They suffered dislocation and felt miserable in the south of France. They had been unlucky enough to be the pawns in the colonisation of a people who had the strength to kick them out. How indignant they were when Algerians told them they should give up the fruits of conquest and go back to the country their grandparents and great grand parents and left. It wasn't their fault they were born with a colonial spoon in their mouth.
"You think we should learn Arabic? You must be joking! I'm too busy writing "The Outsider!", a study of an alienated Algerian."

Naa,
Airihi.

4:56 pm  
Anonymous Anonymous said...

Kia ora anoo Maps.

I haven't seen the Cotton paintings of Hongi Hika. I'll look for them.
Have you read Dorothy Urlich's bio of Hongi? (Hongi Hika, warrior chief
by Dorothy Urlich Cloher
Published in 2003, Viking (Auckland, N.Z, New York). I found it fascinating.
Urlich-Cloher is a descendant of Hongi(she was a Mercy nun and taught my sister at St Mary's in Auckland) and writes with the cool objectivity of the academic historian. I was particulary struck by an missionary account of conversations with Hongi and other northern rangatira about "te ao hurihuri' --the modern/changing world. Hongi conceded that inter iwi war would have to be abandoned but he hated the thought of living in a world without the excitement of war. (Shades of Mussolini!).
He would, he said, even contemplate giving it away but.... there were just two or three expeditions that he had to finish before that.
I might have got the details wrong as I don't have the book here now.

Naa,

Airihi.

5:08 pm  
Blogger Ross Brighton said...

Richard-
I was refering to Duchamp's leaving of the art world to play chess full-time.

5:49 pm  
Blogger Jared Davidson said...

Hi all,

I'll try to keep this short, and hope not too antagonise or offend. It will probably be my last post, as it's all quite taxing on the brain/fingers!

Regardless of how we all feel about art, what it means to us individually or collectively, what it could or couldn't be, could art and politics be separate etc etc — rhetoric and opinion aside, for me, what art really comes down to is INTENT. In this way, art could be understood in terms of an activity de-institutionalised and practiced by all, removed from the pillars of the gallery and based back in everyday, creative life. That art has become institutionalised and privileged as an activity to be practiced only by a few is essentially the problem myself, and others, have with current art practice.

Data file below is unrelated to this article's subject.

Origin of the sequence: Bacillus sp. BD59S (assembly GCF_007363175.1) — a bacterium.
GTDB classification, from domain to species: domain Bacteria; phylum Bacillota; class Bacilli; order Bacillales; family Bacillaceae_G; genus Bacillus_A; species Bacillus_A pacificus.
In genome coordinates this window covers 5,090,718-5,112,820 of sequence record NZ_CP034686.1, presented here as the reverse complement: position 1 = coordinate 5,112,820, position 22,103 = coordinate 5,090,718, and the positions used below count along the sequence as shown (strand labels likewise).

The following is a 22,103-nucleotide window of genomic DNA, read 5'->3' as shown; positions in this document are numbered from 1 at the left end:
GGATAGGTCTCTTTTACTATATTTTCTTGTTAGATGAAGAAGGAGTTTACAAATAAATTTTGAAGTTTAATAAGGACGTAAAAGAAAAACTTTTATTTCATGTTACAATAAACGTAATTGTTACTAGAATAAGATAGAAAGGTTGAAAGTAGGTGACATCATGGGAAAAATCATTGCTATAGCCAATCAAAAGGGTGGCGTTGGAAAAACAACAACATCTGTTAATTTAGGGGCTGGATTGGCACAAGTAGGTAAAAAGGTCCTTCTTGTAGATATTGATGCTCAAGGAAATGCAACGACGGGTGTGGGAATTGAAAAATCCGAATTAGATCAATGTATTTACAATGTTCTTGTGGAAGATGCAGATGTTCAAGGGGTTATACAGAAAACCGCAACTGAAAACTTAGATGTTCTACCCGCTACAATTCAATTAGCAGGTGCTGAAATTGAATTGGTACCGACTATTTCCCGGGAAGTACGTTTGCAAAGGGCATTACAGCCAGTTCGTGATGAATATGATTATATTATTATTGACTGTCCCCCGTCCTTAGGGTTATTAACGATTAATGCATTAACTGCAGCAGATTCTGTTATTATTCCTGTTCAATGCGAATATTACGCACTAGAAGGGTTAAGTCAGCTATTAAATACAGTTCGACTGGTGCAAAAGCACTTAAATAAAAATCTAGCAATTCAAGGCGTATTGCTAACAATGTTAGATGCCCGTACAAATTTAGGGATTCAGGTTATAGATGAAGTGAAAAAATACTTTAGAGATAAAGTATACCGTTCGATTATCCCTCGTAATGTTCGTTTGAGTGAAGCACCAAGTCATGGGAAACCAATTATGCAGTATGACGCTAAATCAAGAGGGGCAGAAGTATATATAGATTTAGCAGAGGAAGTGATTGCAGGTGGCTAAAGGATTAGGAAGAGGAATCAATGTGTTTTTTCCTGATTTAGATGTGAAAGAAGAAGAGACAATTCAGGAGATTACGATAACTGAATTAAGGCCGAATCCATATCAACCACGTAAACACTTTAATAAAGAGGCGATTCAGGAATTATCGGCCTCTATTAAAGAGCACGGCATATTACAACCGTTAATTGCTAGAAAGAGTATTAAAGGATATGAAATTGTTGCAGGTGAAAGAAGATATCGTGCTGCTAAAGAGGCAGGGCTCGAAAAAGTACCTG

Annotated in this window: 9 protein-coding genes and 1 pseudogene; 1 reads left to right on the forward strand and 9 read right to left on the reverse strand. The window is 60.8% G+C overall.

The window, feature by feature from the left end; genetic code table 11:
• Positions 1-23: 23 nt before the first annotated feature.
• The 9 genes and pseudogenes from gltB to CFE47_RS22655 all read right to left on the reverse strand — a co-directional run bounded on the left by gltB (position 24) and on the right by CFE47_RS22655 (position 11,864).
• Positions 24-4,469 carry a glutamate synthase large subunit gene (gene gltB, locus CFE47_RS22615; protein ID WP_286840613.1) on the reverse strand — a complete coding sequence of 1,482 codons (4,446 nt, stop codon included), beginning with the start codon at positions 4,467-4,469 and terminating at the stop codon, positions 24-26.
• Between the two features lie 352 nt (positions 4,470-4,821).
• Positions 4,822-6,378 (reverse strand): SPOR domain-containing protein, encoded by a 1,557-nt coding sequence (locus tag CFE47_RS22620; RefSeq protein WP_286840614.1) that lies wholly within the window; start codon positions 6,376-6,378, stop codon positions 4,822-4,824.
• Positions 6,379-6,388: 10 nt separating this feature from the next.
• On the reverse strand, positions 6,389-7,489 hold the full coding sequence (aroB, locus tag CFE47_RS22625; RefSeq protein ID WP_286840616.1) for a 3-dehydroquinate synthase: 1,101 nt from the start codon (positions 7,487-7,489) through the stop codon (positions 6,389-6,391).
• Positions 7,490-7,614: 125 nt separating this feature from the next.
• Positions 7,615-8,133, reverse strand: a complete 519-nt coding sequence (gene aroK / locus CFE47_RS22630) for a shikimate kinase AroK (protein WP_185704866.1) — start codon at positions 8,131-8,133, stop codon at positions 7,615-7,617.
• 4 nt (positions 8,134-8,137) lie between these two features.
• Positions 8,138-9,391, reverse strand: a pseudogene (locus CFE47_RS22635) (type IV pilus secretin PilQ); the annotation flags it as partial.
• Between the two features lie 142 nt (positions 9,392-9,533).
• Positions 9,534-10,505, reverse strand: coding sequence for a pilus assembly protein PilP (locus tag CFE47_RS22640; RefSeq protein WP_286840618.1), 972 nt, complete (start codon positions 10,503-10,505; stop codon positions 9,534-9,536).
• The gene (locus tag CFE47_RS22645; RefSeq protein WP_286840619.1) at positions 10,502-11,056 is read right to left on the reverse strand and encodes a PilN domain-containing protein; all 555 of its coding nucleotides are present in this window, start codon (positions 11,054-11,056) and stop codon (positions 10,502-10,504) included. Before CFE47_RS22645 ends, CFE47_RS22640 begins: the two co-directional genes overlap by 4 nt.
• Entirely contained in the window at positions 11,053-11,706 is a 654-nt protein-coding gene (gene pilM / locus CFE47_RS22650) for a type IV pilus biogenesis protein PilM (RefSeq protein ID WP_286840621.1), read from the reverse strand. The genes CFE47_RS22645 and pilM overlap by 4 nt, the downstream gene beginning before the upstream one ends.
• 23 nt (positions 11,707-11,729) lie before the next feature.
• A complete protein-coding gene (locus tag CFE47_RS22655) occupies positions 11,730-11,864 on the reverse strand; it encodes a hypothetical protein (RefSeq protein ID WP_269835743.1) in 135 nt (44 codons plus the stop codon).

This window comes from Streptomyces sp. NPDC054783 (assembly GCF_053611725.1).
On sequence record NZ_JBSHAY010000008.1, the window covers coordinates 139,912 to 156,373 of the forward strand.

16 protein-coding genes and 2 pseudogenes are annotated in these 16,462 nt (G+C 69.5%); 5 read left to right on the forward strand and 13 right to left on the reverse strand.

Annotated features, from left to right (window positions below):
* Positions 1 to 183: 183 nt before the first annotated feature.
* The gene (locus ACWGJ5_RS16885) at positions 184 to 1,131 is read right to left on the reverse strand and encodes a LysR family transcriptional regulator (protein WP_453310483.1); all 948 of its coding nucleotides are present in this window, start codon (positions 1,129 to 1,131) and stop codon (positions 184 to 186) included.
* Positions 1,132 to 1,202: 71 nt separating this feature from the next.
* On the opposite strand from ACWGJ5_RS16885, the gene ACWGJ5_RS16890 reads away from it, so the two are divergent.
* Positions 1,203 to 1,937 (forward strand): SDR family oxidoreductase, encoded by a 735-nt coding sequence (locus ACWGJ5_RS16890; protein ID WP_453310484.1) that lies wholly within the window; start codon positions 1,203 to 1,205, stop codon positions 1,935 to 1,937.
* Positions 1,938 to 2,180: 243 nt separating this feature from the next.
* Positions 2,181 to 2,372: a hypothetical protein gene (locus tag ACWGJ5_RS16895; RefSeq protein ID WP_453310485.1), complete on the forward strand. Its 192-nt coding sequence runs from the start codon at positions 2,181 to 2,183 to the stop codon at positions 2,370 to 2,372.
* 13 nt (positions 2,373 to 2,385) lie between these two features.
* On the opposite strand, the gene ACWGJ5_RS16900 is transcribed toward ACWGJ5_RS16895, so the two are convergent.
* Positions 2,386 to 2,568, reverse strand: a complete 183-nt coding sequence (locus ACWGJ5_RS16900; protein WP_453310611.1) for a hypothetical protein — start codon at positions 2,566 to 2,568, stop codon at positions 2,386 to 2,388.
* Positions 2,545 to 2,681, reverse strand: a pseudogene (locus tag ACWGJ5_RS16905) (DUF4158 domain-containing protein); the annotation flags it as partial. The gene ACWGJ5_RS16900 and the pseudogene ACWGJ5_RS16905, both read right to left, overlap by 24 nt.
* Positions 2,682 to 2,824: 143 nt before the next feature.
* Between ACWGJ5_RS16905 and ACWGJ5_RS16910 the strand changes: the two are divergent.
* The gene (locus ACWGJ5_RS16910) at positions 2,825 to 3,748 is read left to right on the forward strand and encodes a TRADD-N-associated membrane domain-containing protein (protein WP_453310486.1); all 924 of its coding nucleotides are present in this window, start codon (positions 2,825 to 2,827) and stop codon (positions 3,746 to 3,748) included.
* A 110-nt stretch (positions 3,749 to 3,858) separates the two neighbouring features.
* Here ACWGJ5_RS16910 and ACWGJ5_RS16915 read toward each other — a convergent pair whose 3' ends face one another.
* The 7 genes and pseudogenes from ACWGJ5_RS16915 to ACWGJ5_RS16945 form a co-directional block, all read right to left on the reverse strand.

From 'The Assault on Culture' by Stewart Home:

The use of term ‘art’, which distinguishes itself between different musics, literature, crafts, activities etc emerged in the seventeenth-century at the same time as the concept of science. Before this, the term artist was used to describe cooks, shoe-makers, crafts-people and so forth.

When the term art emerged with its modern usage, it was an attempt on the part of the aristocracy to hold up the values of their class as objects of ‘irrational reverence’. Thus art was equated with truth, and this truth was the world view of the aristocracy, a world view which would shortly be overthrown by the rising bourgeois (upper or ruling) class. As a class, the bourgeoisie wished to assimilate the ‘life’ of the declining aristocracy... (and) when it appropriated the concept of art it simultaneously transformed it. Thus beauty more or less ceased to be equated with truth, and became associated with individual taste. As art developed, ‘the insistence on form and knowledge of form’ and ‘individualism’ were added to lend ‘authority’ to art as a ‘particular mental set of the new ruling class’.

Thus, rather than having a universal validity, art is a process that occurs within bourgeois society and which leads to an ‘irrational reverence for activities which suit bourgeois needs’. This process posits ‘the objective superiority of those things singled out as art, and thereby, the superiority of the form of life which celebrates them, and the social group which is implicated’. This boils down to an assertion that bourgeois society, and the ruling class within it, is somehow committed to a superior form of knowledge."

Now you can agree or disagree with that statement, but it does have value in describing how art has become separate from everyday acts or intentions.

I wanted to leave off with an example (rather dated now, I must admit) of creative act/s formulised by the women's art movement, or in particular, Mierle Laderman Ukeles which could start to illustrate the idea of life and art being one and the same, therefore denying the privilege and hierarchy that currently exists in the art world: